6. Job’s a Bad ‘Un: Was the Titanic badly built?
A theory which really gained traction in the latter part of the twentieth century holds that the Titanic was doomed almost from the moment she was launched. The reason? She was badly built. This does not necessarily refer to her major design flaw – that she was constructed with fifteen transverse bulkheads, creating sixteen compartments which could be isolated from one another by watertight doors, with the majority of these going only as high as E-Deck (the flaw being that no disaster was envisioned in which enough compartments would be breached to sink her enough to allow water to flow over these doors and drag her down, as ended up happening). In fact, this design actually exceeded the Board of Trade’s requirements about the safety of liners. Rather, the claim has been that the builders, Harland & Wolff, used inferior steel-and-slag-iron rivets in constructing the ship’s hull plates. The argument runs that this cheap build resulted in the vessel’s plates buckling more easily under pressure from the iceberg, and thus dooming the liner – and it was supposedly proven by tests run on recovered rivets. Is it true?
No. The Titanic was a superior vessel built by experts, at least according to the standards of her day. The damage inflicted on her was simply fatal. There is really no need to denigrate the shipbuilders; indeed, we need look no further than the Titanic’s sister the Olympic, which had an extraordinarily long and successful record of service (at one point running over and sinking a German U-boat and sailing on quite the thing) to see that the quality of the ship’s construction was not to blame for her fate. Further, whilst it is true that a coal fire was burning onboard the Titanic during her maiden voyage, this was controlled, and it did nothing to threaten her structural integrity (which again says much about her seaworthiness). Titanic was a solid, well-built ship. She simply met a force of nature which was stronger and more unforgiving.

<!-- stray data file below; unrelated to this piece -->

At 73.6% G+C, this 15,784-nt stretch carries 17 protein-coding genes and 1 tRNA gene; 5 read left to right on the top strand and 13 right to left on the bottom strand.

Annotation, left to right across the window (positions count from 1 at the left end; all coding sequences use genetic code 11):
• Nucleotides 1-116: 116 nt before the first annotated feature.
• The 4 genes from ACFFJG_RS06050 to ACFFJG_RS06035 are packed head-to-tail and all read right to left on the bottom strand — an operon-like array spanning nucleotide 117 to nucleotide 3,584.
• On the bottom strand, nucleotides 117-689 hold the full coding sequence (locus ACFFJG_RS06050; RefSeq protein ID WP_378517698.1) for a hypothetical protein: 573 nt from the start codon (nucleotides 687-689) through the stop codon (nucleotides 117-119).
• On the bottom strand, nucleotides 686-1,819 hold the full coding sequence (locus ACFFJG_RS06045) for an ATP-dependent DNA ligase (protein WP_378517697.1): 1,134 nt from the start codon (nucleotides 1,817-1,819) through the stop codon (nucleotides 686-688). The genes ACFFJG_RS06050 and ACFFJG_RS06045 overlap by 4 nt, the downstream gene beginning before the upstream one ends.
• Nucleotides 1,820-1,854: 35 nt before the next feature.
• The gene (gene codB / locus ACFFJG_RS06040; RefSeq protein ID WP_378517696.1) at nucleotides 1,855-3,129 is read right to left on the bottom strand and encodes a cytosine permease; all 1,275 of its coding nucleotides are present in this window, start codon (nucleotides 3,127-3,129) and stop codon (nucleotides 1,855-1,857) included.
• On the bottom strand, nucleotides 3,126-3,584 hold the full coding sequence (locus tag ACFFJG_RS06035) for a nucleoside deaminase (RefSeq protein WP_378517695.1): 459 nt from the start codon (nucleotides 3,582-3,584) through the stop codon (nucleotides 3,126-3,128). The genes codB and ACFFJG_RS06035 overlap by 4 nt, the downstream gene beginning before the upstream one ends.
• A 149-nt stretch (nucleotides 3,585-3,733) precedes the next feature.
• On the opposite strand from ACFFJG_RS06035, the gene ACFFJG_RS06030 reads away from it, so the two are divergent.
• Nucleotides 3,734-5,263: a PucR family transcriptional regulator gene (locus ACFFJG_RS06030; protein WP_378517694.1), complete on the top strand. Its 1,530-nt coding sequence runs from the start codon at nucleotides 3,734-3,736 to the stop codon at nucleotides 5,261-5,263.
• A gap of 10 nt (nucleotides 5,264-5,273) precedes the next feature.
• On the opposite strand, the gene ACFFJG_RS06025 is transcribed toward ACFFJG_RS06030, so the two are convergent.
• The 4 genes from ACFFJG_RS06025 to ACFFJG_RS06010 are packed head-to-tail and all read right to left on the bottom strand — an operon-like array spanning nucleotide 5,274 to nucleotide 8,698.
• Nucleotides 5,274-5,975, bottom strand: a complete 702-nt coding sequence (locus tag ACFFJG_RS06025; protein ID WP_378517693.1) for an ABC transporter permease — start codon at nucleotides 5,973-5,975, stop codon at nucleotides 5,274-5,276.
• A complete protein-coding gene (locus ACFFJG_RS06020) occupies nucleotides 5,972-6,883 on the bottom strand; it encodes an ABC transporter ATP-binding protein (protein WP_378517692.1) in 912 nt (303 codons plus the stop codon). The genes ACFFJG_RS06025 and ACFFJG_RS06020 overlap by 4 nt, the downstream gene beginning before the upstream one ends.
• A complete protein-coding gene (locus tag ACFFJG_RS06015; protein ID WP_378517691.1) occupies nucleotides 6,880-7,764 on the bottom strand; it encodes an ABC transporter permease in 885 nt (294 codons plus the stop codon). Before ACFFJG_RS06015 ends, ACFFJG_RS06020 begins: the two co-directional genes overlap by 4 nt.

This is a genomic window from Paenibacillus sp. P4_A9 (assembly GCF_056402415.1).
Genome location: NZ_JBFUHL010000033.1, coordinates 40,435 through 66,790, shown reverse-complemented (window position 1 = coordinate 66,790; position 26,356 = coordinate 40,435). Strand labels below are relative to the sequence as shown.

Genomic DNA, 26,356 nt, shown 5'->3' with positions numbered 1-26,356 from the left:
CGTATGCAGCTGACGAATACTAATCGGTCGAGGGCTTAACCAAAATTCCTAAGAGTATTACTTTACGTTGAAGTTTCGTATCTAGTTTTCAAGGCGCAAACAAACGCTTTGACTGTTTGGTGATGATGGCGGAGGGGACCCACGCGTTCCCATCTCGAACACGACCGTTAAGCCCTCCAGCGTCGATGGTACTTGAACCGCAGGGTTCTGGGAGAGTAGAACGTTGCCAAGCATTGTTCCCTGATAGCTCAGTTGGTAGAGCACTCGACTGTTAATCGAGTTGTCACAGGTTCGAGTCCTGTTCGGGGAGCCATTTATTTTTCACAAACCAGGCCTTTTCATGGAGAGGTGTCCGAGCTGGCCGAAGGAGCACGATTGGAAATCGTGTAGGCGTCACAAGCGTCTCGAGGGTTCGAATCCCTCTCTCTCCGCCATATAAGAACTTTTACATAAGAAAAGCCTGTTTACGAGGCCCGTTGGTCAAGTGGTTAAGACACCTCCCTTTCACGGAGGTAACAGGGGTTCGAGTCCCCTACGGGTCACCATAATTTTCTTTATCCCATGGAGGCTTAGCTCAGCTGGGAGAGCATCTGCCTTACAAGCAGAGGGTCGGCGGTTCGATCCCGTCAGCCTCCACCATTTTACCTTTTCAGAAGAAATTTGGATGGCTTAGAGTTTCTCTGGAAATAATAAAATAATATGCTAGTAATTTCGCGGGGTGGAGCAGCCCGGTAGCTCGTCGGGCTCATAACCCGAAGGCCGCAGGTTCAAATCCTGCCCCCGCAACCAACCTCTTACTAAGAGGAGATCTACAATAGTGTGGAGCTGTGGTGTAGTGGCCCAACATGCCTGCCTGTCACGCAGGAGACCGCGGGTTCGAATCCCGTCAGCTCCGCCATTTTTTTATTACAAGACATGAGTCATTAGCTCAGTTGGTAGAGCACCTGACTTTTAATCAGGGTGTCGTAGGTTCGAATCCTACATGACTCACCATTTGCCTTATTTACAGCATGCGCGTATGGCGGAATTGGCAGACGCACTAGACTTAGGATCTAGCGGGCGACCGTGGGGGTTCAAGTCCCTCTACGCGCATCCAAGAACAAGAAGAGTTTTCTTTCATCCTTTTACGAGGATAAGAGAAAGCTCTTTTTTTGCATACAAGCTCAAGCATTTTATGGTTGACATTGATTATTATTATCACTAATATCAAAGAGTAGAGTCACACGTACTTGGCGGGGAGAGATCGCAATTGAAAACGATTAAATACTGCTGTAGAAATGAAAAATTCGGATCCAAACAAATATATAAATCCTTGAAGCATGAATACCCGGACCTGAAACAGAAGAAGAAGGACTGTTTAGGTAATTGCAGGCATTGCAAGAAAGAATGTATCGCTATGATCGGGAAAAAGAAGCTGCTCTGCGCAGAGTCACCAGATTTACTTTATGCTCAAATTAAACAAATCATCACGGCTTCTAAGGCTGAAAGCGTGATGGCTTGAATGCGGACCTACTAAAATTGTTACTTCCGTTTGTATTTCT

5. ‘We all called her Molly’: Did ye, aye?
Margaret Brown of Denver, Colorado, is one of the most famous personages associated with the Titanic disaster. Not only has she been played by Kathy Bates, Debbie Reynolds, Chloris Leachman, Marilu Henner, and Linda Kash, but in 1958’s superlative “A Night to Remember”, the unnamed character played by Tucker McGuire is instantly recognisable as Mrs Margaret Brown. Why, though, is she so often called ‘Molly’?